To have it added to the faults of mine,
And nothing of your, answer. So that the fubitantive answer may be understood to be joined in conftru&ion with mine as well as your. The faults of mine answer are the faults which I am to answer for. TYRWHITT,
craftily; ] The old copy reads crafty. Correded by Sir William D'Avenant, MALONE.
6 Let me be ignorant, ] Me is wanting in the original copy. The emendation was made by the editor of the second folio. MALONE.
Ang. Thus wisdom wishes to appear most bright, When it doth tax itself: as these black masks Proclaim an enshield beautyó ten times louder
6 Proclaim an enshield beauty -- 1 An enshield beauty is a shielded beauty, a' beauty covered or protected as with a shield. STLEVENS.
as thefo black malks Proclaim an enshield beauty, &c. This should be written en-fhell'd, or in-Shelld, as it is in Cariolanus, Ad IV. sc. vi:
“ Thrufts forth his horns again into the world
« That were in-fhell'd when Marcius stood for Rome." These Masks must mean, I think, the Masks of the audience; however improperly a compliment to them is put into the mouth of Angelo. As Shakspeare would hardly have been guilty of such an indecorum to flatter a common audience, I think this passage affords ground for supposing that the play was written to be acted
Some strokes of particular flattery to the King I have already pointed out; and there are several other general reflections, in the chara&er of the Duke especially, which seem calculated for the royal ear.
I do not think so well of the conje&ure in the latter part of this note, as I did some years ago; and therefore I should wish to withdraw it. Not that I am inclined 10 adopt the idea of Mr. Ritson, as I see no ground for supposing that Isabella had any mask in her hand. My notion at present is, that the phrase these black masks fignifies nothing more than black masks; according to an old idiom of our language, by which the demonstrative pronoun is put for the prepositive article. See the Glossary to Chaucer, edit. 1775; This, Thise. Shakspeare seems to have used the same idiom not only in the paslage quoted by Mr. Steevens from Romeo and Juliet, but also in King Henry IV. Part 1. Ac I. sc. iii :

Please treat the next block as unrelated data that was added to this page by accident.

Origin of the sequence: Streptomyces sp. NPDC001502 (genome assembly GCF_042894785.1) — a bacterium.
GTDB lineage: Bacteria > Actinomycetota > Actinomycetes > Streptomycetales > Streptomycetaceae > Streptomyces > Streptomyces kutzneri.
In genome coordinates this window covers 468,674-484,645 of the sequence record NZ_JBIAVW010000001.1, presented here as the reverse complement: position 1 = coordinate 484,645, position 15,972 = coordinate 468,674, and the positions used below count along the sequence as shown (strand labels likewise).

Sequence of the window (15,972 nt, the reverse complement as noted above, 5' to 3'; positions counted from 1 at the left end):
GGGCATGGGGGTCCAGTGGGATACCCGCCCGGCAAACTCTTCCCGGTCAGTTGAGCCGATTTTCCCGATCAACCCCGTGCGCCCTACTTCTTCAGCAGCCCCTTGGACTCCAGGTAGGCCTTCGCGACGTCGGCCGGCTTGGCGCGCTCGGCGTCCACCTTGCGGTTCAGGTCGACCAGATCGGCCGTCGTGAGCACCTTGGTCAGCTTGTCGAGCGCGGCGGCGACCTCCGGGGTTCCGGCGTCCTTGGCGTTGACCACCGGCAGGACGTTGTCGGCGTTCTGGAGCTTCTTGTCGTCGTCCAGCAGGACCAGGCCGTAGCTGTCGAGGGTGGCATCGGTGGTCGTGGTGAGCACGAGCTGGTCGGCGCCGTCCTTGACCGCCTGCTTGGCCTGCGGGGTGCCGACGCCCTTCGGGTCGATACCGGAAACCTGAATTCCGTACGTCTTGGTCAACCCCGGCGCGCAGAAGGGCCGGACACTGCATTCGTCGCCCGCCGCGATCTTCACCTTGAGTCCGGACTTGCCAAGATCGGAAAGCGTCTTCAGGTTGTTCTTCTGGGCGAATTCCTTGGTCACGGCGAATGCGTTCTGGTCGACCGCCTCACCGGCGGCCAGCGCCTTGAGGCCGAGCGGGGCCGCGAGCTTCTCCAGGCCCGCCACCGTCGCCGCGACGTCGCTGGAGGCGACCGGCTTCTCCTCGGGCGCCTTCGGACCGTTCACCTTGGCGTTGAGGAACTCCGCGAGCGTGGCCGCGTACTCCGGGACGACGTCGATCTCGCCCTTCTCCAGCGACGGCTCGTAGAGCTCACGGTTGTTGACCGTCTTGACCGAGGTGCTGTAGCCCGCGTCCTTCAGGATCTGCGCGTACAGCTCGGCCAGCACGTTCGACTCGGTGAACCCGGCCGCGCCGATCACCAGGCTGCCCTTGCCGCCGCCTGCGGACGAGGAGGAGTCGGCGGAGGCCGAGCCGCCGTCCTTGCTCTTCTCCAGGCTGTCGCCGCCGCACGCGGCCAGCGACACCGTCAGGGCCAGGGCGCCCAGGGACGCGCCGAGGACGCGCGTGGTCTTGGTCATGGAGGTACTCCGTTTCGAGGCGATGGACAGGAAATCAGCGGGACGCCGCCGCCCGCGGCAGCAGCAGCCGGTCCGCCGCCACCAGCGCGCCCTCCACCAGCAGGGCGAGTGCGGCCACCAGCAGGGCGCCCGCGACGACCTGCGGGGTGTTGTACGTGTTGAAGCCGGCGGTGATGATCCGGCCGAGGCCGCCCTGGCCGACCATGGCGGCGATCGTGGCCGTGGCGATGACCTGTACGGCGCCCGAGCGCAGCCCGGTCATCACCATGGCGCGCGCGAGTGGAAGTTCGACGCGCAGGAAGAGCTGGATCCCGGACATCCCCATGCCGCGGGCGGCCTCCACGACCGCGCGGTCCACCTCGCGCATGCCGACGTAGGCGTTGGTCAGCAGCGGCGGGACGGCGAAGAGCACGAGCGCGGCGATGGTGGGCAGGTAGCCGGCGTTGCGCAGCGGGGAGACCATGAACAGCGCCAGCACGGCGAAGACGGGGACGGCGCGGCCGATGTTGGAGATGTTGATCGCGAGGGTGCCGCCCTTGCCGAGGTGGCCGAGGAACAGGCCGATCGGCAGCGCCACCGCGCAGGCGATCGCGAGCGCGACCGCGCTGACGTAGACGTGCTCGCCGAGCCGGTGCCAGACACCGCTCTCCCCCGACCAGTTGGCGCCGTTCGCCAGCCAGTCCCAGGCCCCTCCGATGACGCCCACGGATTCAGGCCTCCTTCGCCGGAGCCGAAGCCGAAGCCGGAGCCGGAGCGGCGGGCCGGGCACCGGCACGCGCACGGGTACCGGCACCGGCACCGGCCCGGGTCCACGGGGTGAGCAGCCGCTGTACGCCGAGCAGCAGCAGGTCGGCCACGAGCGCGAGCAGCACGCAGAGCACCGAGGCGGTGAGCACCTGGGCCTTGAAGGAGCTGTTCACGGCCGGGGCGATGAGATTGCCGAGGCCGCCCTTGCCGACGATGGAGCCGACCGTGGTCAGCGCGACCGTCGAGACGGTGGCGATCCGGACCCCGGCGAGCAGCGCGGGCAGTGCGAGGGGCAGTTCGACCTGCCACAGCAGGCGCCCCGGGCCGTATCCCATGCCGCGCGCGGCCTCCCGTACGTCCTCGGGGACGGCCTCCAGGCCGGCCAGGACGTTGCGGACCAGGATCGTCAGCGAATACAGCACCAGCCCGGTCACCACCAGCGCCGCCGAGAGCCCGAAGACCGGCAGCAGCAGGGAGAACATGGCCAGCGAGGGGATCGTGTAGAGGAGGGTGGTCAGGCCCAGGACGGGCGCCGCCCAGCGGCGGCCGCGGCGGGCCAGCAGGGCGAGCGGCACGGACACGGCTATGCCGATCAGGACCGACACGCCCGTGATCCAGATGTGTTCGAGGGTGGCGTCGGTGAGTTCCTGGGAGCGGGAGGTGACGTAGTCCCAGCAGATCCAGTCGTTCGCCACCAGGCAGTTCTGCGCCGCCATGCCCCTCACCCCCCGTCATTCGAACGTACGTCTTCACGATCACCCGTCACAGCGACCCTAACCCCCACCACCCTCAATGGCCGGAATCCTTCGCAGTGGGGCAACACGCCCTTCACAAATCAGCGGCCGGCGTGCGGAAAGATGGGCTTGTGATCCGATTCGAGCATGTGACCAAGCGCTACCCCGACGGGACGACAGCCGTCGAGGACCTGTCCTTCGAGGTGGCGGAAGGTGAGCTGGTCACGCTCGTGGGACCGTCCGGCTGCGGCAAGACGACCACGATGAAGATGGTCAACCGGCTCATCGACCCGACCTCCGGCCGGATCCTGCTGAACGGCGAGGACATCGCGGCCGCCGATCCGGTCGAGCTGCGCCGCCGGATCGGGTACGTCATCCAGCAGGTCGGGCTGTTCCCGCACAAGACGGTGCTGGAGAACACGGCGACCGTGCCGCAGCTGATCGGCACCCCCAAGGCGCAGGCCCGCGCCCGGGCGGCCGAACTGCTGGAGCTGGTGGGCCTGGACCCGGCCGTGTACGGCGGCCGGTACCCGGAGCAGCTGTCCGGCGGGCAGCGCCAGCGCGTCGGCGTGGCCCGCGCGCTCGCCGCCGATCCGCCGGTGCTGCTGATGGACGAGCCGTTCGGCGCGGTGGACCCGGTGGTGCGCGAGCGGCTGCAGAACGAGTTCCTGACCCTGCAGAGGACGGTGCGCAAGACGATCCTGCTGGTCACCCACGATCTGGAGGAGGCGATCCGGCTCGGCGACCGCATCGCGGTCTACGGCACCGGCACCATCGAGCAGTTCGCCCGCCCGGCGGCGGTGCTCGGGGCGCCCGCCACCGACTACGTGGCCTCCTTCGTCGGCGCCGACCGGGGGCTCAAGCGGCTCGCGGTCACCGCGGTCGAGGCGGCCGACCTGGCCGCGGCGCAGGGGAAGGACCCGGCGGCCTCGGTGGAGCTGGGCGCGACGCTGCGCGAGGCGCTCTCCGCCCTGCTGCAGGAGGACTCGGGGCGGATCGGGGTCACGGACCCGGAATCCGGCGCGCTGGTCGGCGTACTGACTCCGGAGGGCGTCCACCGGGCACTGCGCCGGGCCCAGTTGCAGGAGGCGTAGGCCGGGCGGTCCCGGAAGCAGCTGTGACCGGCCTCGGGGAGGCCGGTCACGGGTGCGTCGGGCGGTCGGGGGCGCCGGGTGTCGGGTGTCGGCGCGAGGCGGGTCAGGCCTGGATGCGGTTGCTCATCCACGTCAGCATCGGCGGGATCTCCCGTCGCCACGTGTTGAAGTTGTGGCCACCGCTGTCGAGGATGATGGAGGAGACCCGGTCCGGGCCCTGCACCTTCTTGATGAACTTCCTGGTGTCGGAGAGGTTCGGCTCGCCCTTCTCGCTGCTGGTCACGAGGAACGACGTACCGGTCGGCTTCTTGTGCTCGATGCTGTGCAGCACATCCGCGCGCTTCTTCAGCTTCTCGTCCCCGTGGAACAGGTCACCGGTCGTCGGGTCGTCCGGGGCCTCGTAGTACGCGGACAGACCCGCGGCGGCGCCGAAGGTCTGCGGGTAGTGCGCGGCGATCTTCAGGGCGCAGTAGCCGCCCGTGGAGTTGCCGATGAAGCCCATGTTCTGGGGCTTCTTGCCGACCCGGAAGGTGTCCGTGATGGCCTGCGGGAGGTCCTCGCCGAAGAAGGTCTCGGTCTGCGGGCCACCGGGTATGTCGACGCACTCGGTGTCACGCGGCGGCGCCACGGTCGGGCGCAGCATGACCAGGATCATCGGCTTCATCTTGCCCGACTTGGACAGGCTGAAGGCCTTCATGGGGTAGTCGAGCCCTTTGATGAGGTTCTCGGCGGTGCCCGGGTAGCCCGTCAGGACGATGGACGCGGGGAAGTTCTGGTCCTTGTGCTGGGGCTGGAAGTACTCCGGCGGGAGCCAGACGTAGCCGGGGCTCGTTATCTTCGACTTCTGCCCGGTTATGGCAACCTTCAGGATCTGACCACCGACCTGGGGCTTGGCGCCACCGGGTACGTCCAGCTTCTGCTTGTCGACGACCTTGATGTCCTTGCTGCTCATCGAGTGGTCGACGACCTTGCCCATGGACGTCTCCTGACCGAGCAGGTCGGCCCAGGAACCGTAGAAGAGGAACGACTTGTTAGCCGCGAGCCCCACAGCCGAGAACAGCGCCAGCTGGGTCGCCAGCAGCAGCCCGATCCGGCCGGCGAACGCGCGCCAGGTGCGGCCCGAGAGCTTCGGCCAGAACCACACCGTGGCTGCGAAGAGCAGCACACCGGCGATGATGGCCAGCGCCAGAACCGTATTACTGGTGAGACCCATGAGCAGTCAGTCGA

- and, but for these vile guns, " He would himself have been a soldier. " With respe&t to the former part of this note, though Mr. Ritson has told us that enfield is CERTAINLY put by contra&ion for enftrielded," I have no objedion to leaving my conje&ure in its place, till some authority is produced for such an usage of enshield or enshielded. TYRWHITT.
There are instances of a similar contradion or elision, in our author's plays. Thus, bloat for bloatert, ballast for ballafted, and waft for wafted, with many others. Ritson. | Sir William D'Avenant reads as a black mak; but I am afraid
Than beauty could displayed. But mark me;
Ang. And his offence is so, as it appears Accountant to the law upon that pain.
Ang. Admit no other way to save his life,
Mr. Tyrwhitt is too well supported in his first fuppofition, by a passage at the beginning of Romeo and Juliet :
These happy masks that kiss fair ladies' brows,
Being black, put us in mind they hide the fair." STEEVENS. 6 Accountant to the law upon that pain. ] Pain is here for penalty, punishment. JOHNSON.
7 As I subscribe not that, ] To Subscribe means, to agree to. Milton uses the word in the same feuse. So also, in Marlowe's Luft's Dominion, 1661;
Subscribe to his desires. STEEVENS. $ But in the loss of question, ] The loss of question I do not well understand, and should rather read:
But in the toss of question. In the agitation, in the discussion of the question. To tofs an argu- ,' ment is a common phrase. JOHNSON.
This expression, I believe, means, but in idle supposition, or conversation that tends to nothing, which may therefore, in our auihor's language, be called the loss of queftion. Thus, in Coriolanus, Ad ill. sc. i. :
". The which shall turn you 'to no other harm,
“ Than so much loss of time. Question, in Shakspeare, often bears this meaning. So, in his Tarquin and Lucrece:
". And after supper, long he queflioned
6. With modest Lucrece, &c. STEEVENS,